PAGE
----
A report we first told you about last week could have a big impact on your retirement. Social Security’s surplus reserves are expected to run out in 2034, one year earlier than previously estimated. Yahoo Finance took a deeper look at the impact that will have on you. In other news, new data shows that inflation is hitting us online too. According to CNBC, the growth in digital sticker prices across the industry means e-commerce transactions are on pace to soon account for roughly $1 of every $5 spent by Americans.
Yahoo Finance/Stephanie Asymkos
Here’s how Social Security’s looming shortfall could affect your retirement plans
A new report from the Social Security Administration showing benefits could be reduced sooner than anticipated could set off alarm bells — especially among those planning to retire within the next decade.
Social Security’s surplus reserves are expected to run out in 2033, one year earlier than previously estimated, according to the Trustees of the Social Security and Medicare trust funds. That means the entitlement program will only be able to pay out 76% of scheduled benefits at that time if nothing is done to boost the fund.
“People who are looking to retire in their early 50s or in the next 10 or 15 years can probably expect less than 80% of that benefit,” Kristen Carlisle, general manager of Betterment for Business, told Yahoo Money.
The economic fallout brought on by the pandemic changed Social Security’s funding outlook. Employment, earnings, interest rates, and GDP dropped significantly last year and will recover gradually over the next two years. The pandemic also elevated the mortality rate, slowed the birth rate, and reduced, all of which affected the shortfall projections, the report said.
You can read the full story, here.
Here’s how inflation is hitting the online prices of everything from apparel to furniture
Prices of goods online have now risen for an unprecedented 15 consecutive months, following what was a historical period of declines, according to a new report from Adobe Digital Insights.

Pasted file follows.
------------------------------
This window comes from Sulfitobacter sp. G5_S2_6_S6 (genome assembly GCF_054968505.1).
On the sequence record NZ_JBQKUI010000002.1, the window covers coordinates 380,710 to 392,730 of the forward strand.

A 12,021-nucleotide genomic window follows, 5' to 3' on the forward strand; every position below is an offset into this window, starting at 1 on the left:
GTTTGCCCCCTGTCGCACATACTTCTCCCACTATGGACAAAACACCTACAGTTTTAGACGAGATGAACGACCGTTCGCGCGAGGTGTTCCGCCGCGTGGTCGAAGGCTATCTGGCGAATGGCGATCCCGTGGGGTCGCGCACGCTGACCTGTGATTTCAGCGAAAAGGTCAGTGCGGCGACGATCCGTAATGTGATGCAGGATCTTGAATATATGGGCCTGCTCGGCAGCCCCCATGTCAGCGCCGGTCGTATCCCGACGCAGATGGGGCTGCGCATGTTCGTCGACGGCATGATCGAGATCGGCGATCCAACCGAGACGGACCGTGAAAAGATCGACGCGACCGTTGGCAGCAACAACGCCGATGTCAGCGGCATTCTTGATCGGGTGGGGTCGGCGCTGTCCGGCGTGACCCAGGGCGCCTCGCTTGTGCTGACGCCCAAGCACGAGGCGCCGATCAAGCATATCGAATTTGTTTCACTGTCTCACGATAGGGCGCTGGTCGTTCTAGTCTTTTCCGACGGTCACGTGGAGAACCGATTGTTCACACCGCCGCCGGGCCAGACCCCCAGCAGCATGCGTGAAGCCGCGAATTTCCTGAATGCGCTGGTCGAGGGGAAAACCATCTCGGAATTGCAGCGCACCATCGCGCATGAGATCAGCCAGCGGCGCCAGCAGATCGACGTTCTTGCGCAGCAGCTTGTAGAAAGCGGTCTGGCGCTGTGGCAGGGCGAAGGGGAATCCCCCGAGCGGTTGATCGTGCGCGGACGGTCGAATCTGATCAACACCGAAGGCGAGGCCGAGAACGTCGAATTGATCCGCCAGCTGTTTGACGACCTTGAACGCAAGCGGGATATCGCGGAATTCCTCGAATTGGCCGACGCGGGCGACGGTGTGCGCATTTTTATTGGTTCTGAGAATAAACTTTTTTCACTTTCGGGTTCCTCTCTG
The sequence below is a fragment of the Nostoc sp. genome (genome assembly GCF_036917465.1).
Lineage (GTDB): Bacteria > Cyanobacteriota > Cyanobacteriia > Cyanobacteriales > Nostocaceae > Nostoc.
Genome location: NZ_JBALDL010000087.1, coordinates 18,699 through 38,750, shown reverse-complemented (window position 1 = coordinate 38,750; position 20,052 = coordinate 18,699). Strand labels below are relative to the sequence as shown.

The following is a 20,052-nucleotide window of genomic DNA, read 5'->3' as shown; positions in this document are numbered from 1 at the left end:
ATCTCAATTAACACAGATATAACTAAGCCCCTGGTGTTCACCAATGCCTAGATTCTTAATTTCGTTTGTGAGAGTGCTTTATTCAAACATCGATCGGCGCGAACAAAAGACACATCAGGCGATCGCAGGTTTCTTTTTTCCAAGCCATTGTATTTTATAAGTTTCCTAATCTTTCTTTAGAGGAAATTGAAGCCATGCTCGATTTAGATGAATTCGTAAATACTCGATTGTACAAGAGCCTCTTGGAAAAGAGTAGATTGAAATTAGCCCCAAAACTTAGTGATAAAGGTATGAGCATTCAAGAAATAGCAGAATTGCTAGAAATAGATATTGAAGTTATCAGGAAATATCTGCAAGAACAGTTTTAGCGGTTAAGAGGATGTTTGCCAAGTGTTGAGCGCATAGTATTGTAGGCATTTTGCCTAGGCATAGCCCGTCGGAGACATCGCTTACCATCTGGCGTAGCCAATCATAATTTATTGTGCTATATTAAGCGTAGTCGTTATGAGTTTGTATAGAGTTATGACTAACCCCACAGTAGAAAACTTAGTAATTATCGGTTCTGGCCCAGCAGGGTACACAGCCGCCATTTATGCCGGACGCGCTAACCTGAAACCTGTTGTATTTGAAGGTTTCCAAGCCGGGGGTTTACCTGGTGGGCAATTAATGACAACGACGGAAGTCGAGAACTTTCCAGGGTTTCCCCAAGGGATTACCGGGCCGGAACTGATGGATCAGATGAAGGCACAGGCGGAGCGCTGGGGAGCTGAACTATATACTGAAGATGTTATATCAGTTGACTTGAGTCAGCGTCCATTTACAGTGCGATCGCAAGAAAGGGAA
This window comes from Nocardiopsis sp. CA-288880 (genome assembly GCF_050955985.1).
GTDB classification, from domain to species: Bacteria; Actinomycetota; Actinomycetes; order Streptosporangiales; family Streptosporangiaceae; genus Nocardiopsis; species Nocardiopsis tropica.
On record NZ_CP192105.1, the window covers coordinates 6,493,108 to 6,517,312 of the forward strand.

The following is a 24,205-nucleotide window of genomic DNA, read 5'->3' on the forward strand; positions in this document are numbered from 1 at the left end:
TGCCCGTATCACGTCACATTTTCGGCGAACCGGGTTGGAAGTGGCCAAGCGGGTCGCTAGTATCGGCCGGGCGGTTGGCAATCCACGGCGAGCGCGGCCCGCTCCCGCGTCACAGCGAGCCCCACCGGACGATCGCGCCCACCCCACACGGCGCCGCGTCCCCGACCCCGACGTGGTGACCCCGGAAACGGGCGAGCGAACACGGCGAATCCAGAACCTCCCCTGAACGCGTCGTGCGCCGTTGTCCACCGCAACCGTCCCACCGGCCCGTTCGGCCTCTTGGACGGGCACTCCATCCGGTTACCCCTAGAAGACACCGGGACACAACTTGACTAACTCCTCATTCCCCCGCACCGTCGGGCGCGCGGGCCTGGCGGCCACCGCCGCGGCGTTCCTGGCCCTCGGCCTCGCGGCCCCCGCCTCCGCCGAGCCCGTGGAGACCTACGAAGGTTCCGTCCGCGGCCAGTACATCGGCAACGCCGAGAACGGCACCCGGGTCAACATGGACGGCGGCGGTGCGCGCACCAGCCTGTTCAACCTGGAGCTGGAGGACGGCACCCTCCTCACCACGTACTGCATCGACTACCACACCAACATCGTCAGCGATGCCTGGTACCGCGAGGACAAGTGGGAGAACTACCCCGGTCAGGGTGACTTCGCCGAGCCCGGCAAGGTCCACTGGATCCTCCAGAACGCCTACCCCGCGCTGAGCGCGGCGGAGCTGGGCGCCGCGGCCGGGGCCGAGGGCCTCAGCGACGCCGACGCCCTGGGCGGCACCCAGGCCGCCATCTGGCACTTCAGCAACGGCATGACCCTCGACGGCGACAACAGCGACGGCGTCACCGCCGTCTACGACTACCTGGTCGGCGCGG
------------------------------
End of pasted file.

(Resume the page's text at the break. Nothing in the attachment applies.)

Inflation is hitting categories including pet products, nonprescription drugs, apparel, furniture, and flower arrangements, the report said.
The growth in digital sticker prices across the industry means e-commerce transactions are on pace to soon account for roughly $1 of every $5 spent by Americans, up from $1 of every $6 in 2017, Adobe said. Adobe Digital Insights’ economy index tracks more than 1 trillion visits to U.S. retail sites and over 100 million products across 18 categories.
Last month, Adobe found online prices grew 3.1% year over year and climbed 0.1% from the prior month. From 2015 to 2019, online prices on average fell 3.9% annually. Adobe has been tracking its so-called digital economy index since 2014.
Continue reading, here.
Kitco News/Neils Christensen
New York Fed Empire State Survey sees strong recovery, rising to 34.3
The gold market is holding on the line around $1,800 as the New York manufacturing sector sees a strong recovery, according to the latest data from the New York Federal Reserve.
Wednesday, the regional central bank said its Empire State manufacturing survey’s general business conditions index surged higher to a reading of 34.3 in September, up significantly from August’s reading of 18.3. The data was better than expected, as consensus forecasts were calling for a reading around 18.1.
“Manufacturing activity grew swiftly in New York State, according to the September survey,” the report said. “Forty-six percent of respondents reported that conditions had improved over the month, while 12 percent reported that conditions had worsened.”
The recovery in the region’s manufacturing sector comes after it saw a sharp drop in August, falling from 43.
The gold market is not seeing much reaction to the latest economic data; the price is holding around $1,800 an ounce. December gold futures last traded at $1,803.50 an ounce, down 0.20% on the day.
Read the full story, here.